C15 and C18 Engines for Caterpillar Built Machines Diagnostic Codes Caterpillar


Diagnostic Codes
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1.1. Diagnostic Codes
2.1. Active Diagnostic Codes
3.1. Logged Diagnostic Codes

Diagnostic Codes

Diagnostic codes alert the operator that a problem in the electronic system has been detected. Diagnostic codes also indicate the nature of the problem to the service technician. The AVSpare Electronic Technician (ET) is a software program that is designed to run on a personal computer. Diagnostic codes may be viewed on a personal computer that has Cat ET software. Diagnostic codes consist of the component identifier (CID) and the failure mode identifier (FMI).

Component Identifier (CID) - The CID is a number with three or four digits. The CID indicates the component that generated the code. For example, the CID number 0001 identifies the fuel injector for the number one cylinder.

Failure Mode Identifier (FMI) - The FMI is a two digit code that indicates the type of failure.

Do not confuse diagnostic codes with event codes. Event codes alert the operator that an abnormal operating condition such as low oil pressure or high coolant temperature has been detected. Refer to Troubleshooting, "Troubleshooting with an Event Code" for additional information on event codes.



Illustration 1g01117578
Output voltage from a typical analog temperature sensor

Illustration 1 indicates the signal range for a typical analog sensor. Diagnostic codes will be generated if the sensor's output signal is below 0.2 VDC or above 4.8 VDC.

Active Diagnostic Codes

An active diagnostic code represents a problem with the electronic control system. Correct the problem as soon as possible.

When the Electronic Control Module (ECM) generates an active diagnostic code, the "Active Alarm" indicator ("Engine Control Alarm Status" on Cat ET) is activated in order to alert the operator. If the condition that generated the code is momentary, the message disappears from the list of active diagnostic codes. The diagnostic code becomes logged.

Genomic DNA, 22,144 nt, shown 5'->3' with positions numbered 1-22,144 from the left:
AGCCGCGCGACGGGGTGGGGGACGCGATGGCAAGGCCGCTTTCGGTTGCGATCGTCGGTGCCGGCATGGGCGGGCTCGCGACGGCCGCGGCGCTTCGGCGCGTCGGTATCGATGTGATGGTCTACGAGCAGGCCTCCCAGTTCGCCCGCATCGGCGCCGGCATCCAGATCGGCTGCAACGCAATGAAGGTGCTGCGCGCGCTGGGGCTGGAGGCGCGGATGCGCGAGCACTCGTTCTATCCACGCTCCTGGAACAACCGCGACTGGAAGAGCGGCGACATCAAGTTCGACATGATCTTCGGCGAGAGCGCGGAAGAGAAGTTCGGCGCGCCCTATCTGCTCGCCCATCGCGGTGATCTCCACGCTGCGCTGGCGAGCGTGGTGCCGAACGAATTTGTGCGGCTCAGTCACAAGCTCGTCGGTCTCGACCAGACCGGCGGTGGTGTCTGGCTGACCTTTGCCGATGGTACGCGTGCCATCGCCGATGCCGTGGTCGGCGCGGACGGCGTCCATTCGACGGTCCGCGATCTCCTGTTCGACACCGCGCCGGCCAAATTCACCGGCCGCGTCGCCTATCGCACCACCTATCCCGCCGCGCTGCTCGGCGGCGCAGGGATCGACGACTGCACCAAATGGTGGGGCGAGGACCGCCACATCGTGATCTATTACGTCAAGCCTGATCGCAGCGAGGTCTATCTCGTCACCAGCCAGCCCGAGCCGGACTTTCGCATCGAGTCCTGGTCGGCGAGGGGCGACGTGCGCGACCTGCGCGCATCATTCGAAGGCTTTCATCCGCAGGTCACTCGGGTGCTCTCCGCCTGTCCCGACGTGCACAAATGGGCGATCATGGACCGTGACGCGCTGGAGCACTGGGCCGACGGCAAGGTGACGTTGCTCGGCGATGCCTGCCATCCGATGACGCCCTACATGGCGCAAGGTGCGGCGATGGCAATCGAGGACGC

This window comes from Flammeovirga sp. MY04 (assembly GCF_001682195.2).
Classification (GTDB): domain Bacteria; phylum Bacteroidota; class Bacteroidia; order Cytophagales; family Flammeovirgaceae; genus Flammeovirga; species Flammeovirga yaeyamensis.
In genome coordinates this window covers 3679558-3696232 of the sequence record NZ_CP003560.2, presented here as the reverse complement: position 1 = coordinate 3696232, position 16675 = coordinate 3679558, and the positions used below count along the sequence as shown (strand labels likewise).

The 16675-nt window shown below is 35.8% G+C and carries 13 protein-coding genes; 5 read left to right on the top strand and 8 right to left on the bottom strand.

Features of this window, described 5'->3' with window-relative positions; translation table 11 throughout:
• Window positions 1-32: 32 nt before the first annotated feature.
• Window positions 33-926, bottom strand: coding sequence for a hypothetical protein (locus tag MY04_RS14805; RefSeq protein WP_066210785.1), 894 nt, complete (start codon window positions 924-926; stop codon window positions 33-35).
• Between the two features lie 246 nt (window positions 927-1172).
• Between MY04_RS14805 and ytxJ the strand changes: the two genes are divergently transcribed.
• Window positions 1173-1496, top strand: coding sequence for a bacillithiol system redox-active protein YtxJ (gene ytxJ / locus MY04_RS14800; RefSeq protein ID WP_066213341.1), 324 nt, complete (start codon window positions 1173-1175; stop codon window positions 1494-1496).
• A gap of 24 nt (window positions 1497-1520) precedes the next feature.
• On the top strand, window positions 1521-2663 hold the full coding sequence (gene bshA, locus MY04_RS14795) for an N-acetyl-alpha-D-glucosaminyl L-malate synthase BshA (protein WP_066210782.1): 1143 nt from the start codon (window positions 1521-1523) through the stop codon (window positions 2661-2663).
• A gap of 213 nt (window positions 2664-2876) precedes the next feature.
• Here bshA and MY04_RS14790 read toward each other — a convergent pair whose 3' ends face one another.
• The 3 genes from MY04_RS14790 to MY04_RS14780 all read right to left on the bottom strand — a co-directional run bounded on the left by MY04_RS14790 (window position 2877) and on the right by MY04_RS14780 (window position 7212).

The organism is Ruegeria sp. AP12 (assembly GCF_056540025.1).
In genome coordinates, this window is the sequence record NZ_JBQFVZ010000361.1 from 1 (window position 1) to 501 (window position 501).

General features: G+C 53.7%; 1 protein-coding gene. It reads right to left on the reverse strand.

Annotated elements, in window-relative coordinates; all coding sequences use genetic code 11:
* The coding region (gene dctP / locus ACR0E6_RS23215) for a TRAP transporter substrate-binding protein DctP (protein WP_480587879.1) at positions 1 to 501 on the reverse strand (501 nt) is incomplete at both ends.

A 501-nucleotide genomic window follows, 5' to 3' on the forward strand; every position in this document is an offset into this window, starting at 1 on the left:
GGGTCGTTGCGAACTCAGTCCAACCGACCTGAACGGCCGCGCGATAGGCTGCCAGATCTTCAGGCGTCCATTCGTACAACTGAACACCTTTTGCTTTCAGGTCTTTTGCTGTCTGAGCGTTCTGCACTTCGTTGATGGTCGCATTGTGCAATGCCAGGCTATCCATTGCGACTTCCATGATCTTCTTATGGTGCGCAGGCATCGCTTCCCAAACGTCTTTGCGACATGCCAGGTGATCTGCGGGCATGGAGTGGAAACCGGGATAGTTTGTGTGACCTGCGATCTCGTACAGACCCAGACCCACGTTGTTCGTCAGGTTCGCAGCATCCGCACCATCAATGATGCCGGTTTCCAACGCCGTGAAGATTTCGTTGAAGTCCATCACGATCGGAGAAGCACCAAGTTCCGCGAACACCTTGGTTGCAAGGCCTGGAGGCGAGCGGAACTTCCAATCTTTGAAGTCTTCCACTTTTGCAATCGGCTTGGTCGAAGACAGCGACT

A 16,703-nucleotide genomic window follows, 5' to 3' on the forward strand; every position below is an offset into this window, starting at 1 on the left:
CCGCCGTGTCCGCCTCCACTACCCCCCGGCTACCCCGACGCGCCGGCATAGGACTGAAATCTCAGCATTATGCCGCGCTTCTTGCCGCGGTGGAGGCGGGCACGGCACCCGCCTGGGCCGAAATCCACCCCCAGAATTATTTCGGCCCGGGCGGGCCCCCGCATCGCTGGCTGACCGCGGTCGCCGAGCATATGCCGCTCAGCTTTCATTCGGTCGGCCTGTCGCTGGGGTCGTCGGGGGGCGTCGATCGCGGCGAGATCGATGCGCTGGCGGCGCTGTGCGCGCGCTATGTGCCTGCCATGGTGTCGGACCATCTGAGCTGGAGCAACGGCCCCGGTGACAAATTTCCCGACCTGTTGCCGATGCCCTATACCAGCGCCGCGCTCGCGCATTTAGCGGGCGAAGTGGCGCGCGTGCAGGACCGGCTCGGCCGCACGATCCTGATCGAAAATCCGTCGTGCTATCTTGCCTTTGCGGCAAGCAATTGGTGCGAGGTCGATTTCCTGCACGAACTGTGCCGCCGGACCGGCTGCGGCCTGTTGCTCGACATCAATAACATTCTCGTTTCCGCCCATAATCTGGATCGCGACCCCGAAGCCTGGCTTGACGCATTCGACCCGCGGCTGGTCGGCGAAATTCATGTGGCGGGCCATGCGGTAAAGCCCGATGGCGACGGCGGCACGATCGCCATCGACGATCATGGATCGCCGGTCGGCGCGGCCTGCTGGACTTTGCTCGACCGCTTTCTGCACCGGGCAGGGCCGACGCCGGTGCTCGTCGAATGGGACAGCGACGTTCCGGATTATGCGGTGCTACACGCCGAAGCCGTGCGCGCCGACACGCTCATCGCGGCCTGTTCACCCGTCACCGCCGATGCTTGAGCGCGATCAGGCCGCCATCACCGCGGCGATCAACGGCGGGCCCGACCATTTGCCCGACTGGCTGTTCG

Logged Diagnostic Codes

When the ECM generates a diagnostic code, the ECM logs the code in permanent memory. The ECM has an internal diagnostic clock. Each ECM will record the following information when a code is generated:

  • The hour of the first occurrence of the code

  • The hour of the last occurrence of the code

  • The number of occurrences of the code

This information is a valuable indicator for troubleshooting intermittent problems.

A code is cleared from memory when one of the following conditions occur:

  • The service technician manually clears the code.

  • The code does not recur for 100 hours.

  • A new code is logged and there are already ten codes in memory. In this case, the oldest code is cleared.

Some diagnostic codes may be easily triggered. Some diagnostic codes may log occurrences that did not result in complaints. The most likely cause of an intermittent problem is a faulty connection or damaged wiring. The next likely cause is a component failure. The least likely cause is the failure of an electronic module. Diagnostic codes that are logged repeatedly may indicate a problem that needs special investigation.

Note: Always clear logged diagnostic codes after investigating and correcting the problem which generated the code.

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